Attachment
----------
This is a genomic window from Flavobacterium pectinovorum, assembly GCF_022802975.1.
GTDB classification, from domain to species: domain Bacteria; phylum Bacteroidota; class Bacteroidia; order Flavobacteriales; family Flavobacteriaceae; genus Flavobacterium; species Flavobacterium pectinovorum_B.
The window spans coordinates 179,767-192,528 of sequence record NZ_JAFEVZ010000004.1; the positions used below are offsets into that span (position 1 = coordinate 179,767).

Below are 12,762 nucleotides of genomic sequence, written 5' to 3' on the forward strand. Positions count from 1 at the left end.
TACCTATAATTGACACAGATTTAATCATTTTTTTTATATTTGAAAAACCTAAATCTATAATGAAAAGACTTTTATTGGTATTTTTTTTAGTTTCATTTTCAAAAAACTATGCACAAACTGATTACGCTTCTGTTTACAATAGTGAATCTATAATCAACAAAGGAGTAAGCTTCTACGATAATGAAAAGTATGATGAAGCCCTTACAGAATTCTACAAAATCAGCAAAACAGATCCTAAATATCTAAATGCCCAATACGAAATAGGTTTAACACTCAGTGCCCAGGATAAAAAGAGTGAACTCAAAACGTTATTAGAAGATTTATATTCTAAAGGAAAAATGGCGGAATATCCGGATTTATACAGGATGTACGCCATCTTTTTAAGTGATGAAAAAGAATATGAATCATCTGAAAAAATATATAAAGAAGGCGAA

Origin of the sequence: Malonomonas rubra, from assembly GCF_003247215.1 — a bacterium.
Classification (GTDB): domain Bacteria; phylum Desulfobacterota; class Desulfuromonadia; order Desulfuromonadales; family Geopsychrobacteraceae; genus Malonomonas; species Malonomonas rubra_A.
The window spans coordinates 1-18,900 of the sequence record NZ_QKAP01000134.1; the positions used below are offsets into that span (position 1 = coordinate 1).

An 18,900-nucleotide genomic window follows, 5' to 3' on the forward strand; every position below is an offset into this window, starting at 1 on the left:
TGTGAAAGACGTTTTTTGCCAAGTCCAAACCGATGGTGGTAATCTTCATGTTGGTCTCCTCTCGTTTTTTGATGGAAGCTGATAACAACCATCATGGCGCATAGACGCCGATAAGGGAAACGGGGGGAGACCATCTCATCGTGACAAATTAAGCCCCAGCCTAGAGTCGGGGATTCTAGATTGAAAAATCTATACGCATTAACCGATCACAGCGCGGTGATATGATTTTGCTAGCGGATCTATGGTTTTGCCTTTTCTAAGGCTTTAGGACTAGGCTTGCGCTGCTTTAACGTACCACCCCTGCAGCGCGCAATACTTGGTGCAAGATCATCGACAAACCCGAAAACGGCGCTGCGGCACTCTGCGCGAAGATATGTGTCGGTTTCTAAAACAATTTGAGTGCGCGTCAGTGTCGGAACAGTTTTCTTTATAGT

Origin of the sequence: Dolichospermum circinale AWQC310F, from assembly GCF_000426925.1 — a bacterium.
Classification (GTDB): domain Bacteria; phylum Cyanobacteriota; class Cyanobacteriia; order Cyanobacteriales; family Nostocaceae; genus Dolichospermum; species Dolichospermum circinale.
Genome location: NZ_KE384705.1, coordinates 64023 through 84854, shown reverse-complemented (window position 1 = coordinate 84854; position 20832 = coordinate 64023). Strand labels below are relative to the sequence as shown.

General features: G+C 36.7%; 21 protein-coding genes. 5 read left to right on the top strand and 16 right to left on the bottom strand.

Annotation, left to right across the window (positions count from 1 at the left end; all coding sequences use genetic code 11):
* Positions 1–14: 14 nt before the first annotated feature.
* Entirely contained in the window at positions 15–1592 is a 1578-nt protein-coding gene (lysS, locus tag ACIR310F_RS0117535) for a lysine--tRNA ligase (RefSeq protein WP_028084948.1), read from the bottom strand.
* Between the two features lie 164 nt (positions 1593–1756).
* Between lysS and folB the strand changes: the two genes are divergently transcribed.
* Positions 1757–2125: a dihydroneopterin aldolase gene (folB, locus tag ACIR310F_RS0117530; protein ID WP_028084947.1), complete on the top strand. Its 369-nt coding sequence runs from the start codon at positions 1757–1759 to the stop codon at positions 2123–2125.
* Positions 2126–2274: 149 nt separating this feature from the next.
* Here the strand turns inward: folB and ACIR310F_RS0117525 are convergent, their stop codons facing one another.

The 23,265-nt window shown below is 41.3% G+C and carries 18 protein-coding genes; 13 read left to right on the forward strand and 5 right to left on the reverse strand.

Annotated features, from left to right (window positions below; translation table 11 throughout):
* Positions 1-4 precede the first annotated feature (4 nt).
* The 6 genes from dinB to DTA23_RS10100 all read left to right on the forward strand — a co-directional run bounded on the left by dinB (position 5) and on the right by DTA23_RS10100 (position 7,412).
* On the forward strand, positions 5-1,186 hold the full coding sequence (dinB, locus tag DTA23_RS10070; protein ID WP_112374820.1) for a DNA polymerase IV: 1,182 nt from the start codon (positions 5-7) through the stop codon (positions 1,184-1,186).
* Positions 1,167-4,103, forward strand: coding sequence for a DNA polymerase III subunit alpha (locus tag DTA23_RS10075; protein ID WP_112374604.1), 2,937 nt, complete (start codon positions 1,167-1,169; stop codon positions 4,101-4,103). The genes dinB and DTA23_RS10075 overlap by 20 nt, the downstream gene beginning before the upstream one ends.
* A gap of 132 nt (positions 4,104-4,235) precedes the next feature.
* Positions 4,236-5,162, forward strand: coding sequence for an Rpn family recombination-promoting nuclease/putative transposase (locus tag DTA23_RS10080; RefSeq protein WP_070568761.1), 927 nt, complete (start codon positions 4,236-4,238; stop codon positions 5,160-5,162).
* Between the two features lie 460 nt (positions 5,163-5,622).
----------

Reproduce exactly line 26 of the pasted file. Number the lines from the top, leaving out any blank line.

* The 6 genes from dinB to DTA23_RS10100 all read left to right on the forward strand — a co-directional run bounded on the left by dinB (position 5) and on the right by DTA23_RS10100 (position 7,412).